Robservations on the media beat:
The hazards of journalism became all too real this week for TV news crews in Chicago. Ken Bedford, a photographer for ABC-owned WLS-Channel 7, was attacked from behind and knocked to the ground while he was covering the aftermath of looting in Chicago's South Shore neighborhood. "It was very volatile. I've covered a lot of protests and marches and we've never become part of the story," said Bedford, 70, who's been a photojournalist for ABC 7 since 1972. He said he fell forward and injured his elbow and knee. A news crew from NBC-owned WMAQ-Channel 5 was reporting on a community coming together to help a business that had been looted when a camera was stolen from its truck — despite the presence of a security guard with the reporter and photographer. The camera later was seen in videos posted on social media. Several other news trucks were vandalized in the disturbances, including the one pictured here from Nexstar Media Group WGN-Channel 9. NABET, the union representing broadcast technicians, issued a warning to its members to stay vigilant and safe.
Lexi Sutter, a reporter for NBC 5, stunned viewers Monday during a live shot from a peaceful demonstration in Chicago's Lakeview neighborhood. "One thing that I think is important to note is that you will see a lot of these people out here that are protesting are not colored people. They are white people that are saying we are fed up," she said. A visibly shaken Sutter later apologized on the air and on Twitter, writing: "I misspoke in my earlier live report & used a term that was wrong. I make no excuses. I failed. I was trying to convey the group protesting was one of ALL races & instead I offended many. I'm sorry." Sutter joined NBC 5 as a general assignment reporter in 2018 from ABC affiliate KNXV in Phoenix.
It was quite a surprise to hear Steve Daniels, senior reporter for Crain's Chicago Business, as a guest Tuesday on Nexstar Media Group news/talk WGN 720-AM. Earlier this year WGN publicly severed ties with Crain's over a story that speculated on a possible sale of the station. Now WGN bosses are saying they never issued a ban on using Crain's reporters on the air. "We just got out of the daily or weekly business thing they did," one insider said. Since February Crain's has been airing its weekly business reports on Chicago Public Media WBEZ 91.5-FM.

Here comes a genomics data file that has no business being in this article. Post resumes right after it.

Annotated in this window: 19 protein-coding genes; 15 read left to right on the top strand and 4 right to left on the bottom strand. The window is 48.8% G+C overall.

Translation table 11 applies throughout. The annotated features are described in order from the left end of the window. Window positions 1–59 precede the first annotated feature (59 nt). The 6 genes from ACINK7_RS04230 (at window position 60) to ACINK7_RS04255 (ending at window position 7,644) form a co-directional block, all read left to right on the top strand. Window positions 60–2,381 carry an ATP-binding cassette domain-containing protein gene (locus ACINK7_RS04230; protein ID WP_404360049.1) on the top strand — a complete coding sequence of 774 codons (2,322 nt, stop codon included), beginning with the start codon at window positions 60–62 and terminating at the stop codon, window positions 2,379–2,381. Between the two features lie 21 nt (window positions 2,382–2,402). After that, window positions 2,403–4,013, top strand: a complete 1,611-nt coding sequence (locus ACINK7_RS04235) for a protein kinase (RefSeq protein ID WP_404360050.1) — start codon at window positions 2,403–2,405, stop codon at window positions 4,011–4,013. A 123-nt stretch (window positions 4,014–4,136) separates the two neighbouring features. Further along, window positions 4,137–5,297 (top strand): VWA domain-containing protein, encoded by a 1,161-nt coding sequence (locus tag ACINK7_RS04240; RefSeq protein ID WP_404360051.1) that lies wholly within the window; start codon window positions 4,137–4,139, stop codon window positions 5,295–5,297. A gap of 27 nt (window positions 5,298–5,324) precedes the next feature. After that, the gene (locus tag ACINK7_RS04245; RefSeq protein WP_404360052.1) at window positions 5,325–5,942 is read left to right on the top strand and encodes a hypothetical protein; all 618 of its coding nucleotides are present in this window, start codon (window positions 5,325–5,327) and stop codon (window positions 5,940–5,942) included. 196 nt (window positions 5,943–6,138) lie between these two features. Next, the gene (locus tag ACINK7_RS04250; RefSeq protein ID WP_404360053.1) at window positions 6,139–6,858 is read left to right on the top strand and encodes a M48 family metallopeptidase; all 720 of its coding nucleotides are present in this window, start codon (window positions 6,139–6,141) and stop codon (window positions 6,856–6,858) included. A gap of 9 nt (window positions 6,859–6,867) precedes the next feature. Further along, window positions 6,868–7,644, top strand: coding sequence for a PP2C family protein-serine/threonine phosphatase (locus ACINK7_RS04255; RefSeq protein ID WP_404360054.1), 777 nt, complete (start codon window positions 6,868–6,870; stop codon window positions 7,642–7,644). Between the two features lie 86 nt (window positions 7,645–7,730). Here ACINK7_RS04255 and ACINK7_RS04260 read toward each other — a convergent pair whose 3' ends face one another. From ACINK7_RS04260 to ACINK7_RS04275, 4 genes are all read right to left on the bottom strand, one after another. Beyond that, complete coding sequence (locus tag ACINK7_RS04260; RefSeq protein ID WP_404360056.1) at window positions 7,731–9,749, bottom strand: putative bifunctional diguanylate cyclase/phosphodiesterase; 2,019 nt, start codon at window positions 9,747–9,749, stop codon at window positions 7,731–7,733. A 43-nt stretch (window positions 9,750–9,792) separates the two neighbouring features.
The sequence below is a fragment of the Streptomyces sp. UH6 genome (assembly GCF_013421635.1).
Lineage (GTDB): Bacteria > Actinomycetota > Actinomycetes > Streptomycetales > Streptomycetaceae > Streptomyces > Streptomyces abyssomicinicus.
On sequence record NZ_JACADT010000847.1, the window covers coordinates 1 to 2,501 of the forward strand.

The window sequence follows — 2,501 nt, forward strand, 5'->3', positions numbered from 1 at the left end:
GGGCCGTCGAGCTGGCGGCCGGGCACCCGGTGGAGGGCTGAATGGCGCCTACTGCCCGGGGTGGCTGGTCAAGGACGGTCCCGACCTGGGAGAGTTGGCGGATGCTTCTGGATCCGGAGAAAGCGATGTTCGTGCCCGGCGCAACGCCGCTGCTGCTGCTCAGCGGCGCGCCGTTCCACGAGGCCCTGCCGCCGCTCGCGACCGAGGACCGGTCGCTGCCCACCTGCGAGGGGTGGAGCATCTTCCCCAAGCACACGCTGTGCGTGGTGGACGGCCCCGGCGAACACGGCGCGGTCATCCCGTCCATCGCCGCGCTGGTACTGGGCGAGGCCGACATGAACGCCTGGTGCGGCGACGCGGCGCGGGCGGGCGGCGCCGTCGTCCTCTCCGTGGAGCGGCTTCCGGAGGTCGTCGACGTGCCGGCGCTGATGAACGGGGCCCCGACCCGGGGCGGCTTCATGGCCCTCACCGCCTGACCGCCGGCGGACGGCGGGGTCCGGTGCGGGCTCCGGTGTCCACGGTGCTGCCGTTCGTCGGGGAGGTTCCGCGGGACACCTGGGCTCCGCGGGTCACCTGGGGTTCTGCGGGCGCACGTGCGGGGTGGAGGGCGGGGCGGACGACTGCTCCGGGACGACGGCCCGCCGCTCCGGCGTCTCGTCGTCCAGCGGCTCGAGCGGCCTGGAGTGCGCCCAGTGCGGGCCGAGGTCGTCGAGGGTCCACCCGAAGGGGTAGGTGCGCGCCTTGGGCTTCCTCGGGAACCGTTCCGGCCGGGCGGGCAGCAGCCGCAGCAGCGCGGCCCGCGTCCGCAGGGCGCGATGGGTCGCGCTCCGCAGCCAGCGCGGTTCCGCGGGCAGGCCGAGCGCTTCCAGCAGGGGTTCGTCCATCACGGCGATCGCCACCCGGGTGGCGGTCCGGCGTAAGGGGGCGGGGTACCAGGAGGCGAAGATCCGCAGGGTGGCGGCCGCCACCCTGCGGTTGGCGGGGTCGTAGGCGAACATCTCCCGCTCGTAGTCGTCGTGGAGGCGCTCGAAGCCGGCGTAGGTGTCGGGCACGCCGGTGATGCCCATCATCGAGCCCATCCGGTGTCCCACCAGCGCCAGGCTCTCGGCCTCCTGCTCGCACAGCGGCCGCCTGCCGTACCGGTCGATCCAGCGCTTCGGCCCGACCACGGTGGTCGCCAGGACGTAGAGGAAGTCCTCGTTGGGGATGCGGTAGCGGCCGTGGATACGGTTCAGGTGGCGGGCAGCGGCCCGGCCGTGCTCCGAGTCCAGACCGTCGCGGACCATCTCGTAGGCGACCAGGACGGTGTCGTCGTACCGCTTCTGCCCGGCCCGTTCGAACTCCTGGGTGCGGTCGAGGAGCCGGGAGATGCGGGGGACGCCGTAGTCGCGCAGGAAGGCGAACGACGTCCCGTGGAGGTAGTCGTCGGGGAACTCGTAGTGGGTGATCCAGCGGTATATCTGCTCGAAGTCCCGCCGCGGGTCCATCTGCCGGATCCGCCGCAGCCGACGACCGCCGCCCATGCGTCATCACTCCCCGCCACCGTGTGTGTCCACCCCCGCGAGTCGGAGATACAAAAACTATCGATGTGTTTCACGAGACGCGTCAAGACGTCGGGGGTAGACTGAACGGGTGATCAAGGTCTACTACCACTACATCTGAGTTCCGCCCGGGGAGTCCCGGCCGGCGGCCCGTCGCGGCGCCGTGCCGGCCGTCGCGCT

Although this year's Chicago Pride Parade has been canceled, that isn't stopping ABC 7 from celebrating. In lieu of covering the parade — as it has for the past 16 years — ABC 7 will produce a one-hour special hosted by Janet Davies and Terrell Brown. "ABC 7 Celebrates Pride: Fun and Fabulous" will air June 28 at 4 and 11 p.m. “We didn’t want the pandemic to rain on our parade for Pride month so we kept the tradition going with a fun and entertaining prideful hour of television," said executive producer Hank Mendheim. "We also wanted to pay tribute to past and present people in the community who have made a difference.” The special will be dedicated to Chicago LGBTQ+ first responders battling the pandemic.
Joe Donlon, top news anchor at WGN-Channel 9, shared some personal thoughts Tuesday on his promotion to anchor of Nexstar Media Group’s upcoming “News Nation” nightly national newscast on WGN America. “Two years ago, I dropped every fear and took a chance,” Donlon wrote on Facebook. “I accepted a job with WGN and moved our family to Chicago. Despite the uncertainly swirling around our world, I’m about to drop every fear again and take another chance. . . . As I take this next step, I can’t stop thinking of the millions of people who are out of work. That includes the talented journalists who are facing furloughs, layoffs, and buyouts. The magnitude of what is happening right now is not lost on me. I lived it in 2008. I carry that experience with me every day. To those of you struggling, hang in there. It’s not easy. Do whatever it takes and prepare for the next chapter. Believe that things will get better.”
Tuesday’s comment of the day: Chad Rubel: Joe Donlon did his best to fit in at WGN. He will be better suited for this news experiment. I hope they get more time to make this work than Carol Marin's incredible news experiment at Channel 2 about 20 years ago. [It lasted] about nine months.